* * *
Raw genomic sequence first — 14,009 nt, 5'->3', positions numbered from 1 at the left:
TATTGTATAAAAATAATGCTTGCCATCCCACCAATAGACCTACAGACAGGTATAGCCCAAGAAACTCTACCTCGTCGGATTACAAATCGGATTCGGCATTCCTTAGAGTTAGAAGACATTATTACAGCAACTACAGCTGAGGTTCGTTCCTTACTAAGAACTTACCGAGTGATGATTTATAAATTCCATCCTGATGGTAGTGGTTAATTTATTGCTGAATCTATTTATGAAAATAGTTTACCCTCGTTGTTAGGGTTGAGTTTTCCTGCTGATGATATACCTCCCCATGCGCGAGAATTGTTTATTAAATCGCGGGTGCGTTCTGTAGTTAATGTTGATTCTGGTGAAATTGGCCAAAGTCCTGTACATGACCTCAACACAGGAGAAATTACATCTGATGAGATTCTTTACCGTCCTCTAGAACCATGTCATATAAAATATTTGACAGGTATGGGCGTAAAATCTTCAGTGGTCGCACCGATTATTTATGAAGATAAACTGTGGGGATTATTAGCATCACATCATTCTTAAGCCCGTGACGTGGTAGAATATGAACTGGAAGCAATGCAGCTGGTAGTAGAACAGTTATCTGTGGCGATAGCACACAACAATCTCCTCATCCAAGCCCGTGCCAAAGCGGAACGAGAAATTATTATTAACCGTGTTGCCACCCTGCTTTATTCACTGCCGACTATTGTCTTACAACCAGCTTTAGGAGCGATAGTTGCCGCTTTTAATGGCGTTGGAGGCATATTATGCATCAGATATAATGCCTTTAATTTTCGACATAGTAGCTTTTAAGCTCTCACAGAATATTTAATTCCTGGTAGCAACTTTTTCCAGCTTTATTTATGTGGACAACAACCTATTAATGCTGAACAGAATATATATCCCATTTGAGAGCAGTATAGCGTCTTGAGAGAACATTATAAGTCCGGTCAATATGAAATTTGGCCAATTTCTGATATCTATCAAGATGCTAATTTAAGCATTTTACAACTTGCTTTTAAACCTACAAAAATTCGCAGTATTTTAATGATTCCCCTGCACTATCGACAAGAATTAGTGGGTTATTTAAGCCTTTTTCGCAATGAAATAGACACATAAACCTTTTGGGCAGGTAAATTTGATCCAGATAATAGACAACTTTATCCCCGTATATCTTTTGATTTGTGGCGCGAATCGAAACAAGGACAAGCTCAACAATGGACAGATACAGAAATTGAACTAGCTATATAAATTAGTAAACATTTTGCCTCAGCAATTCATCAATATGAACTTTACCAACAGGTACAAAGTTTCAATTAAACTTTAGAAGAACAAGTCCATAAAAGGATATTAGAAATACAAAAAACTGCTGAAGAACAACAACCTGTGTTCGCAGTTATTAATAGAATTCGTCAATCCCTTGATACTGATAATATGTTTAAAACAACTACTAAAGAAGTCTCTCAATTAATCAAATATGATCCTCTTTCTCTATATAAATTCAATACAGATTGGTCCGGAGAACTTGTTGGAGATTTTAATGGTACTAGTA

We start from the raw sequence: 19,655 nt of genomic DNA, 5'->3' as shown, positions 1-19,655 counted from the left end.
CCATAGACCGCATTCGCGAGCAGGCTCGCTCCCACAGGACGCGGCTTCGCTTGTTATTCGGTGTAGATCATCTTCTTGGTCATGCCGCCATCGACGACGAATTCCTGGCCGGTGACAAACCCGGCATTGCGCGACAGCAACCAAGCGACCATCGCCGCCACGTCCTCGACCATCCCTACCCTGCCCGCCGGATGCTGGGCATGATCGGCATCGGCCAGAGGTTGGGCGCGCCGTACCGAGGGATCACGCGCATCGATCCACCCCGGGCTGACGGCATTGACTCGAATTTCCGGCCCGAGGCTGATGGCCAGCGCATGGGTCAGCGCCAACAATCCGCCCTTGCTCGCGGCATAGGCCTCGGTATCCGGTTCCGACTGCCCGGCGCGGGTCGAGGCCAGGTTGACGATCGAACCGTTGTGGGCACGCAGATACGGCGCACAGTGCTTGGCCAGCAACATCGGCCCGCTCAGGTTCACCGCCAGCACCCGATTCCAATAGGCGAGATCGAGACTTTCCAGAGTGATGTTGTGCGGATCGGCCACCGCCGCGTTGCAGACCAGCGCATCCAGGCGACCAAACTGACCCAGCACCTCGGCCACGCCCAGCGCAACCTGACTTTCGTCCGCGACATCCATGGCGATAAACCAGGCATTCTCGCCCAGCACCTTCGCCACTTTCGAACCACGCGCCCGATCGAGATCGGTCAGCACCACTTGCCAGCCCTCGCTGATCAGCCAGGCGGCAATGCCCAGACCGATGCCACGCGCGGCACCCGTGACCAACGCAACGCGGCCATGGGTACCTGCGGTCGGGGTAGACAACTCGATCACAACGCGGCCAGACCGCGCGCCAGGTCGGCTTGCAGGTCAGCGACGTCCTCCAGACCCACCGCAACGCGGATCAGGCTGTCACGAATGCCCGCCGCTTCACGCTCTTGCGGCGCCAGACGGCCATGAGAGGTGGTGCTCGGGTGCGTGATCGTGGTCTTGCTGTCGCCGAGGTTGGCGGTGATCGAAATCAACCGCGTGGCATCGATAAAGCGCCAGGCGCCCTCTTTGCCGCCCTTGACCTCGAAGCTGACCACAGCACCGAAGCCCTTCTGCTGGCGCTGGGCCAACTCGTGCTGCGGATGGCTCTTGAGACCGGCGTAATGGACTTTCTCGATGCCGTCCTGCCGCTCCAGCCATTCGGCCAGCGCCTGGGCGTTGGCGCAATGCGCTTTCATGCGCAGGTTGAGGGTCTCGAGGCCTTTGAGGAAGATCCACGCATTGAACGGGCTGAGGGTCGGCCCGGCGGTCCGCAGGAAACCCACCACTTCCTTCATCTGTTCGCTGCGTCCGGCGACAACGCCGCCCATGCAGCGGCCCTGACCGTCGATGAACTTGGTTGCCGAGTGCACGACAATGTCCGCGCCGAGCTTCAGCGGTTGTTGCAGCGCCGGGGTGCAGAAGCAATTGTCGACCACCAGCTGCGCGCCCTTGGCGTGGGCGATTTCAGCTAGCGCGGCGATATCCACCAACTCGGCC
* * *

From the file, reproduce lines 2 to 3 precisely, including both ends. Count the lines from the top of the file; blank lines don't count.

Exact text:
TATTGTATAAAAATAATGCTTGCCATCCCACCAATAGACCTACAGACAGGTATAGCCCAAGAAACTCTACCTCGTCGGATTACAAATCGGATTCGGCATTCCTTAGAGTTAGAAGACATTATTACAGCAACTACAGCTGAGGTTCGTTCCTTACTAAGAACTTACCGAGTGATGATTTATAAATTCCATCCTGATGGTAGTGGTTAATTTATTGCTGAATCTATTTATGAAAATAGTTTACCCTCGTTGTTAGGGTTGAGTTTTCCTGCTGATGATATACCTCCCCATGCGCGAGAATTGTTTATTAAATCGCGGGTGCGTTCTGTAGTTAATGTTGATTCTGGTGAAATTGGCCAAAGTCCTGTACATGACCTCAACACAGGAGAAATTACATCTGATGAGATTCTTTACCGTCCTCTAGAACCATGTCATATAAAATATTTGACAGGTATGGGCGTAAAATCTTCAGTGGTCGCACCGATTATTTATGAAGATAAACTGTGGGGATTATTAGCATCACATCATTCTTAAGCCCGTGACGTGGTAGAATATGAACTGGAAGCAATGCAGCTGGTAGTAGAACAGTTATCTGTGGCGATAGCACACAACAATCTCCTCATCCAAGCCCGTGCCAAAGCGGAACGAGAAATTATTATTAACCGTGTTGCCACCCTGCTTTATTCACTGCCGACTATTGTCTTACAACCAGCTTTAGGAGCGATAGTTGCCGCTTTTAATGGCGTTGGAGGCATATTATGCATCAGATATAATGCCTTTAATTTTCGACATAGTAGCTTTTAAGCTCTCACAGAATATTTAATTCCTGGTAGCAACTTTTTCCAGCTTTATTTATGTGGACAACAACCTATTAATGCTGAACAGAATATATATCCCATTTGAGAGCAGTATAGCGTCTTGAGAGAACATTATAAGTCCGGTCAATATGAAATTTGGCCAATTTCTGATATCTATCAAGATGCTAATTTAAGCATTTTACAACTTGCTTTTAAACCTACAAAAATTCGCAGTATTTTAATGATTCCCCTGCACTATCGACAAGAATTAGTGGGTTATTTAAGCCTTTTTCGCAATGAAATAGACACATAAACCTTTTGGGCAGGTAAATTTGATCCAGATAATAGACAACTTTATCCCCGTATATCTTTTGATTTGTGGCGCGAATCGAAACAAGGACAAGCTCAACAATGGACAGATACAGAAATTGAACTAGCTATATAAATTAGTAAACATTTTGCCTCAGCAATTCATCAATATGAACTTTACCAACAGGTACAAAGTTTCAATTAAACTTTAGAAGAACAAGTCCATAAAAGGATATTAGAAATACAAAAAACTGCTGAAGAACAACAACCTGTGTTCGCAGTTATTAATAGAATTCGTCAATCCCTTGATACTGATAATATGTTTAAAACAACTACTAAAGAAGTCTCTCAATTAATCAAATATGATCCTCTTTCTCTATATAAATTCAATACAGATTGGTCCGGAGAACTTGTTGGAGATTTTAATGGTACTAGTA

We start from the raw sequence: 19,655 nt of genomic DNA, 5'->3' as shown, positions 1-19,655 counted from the left end.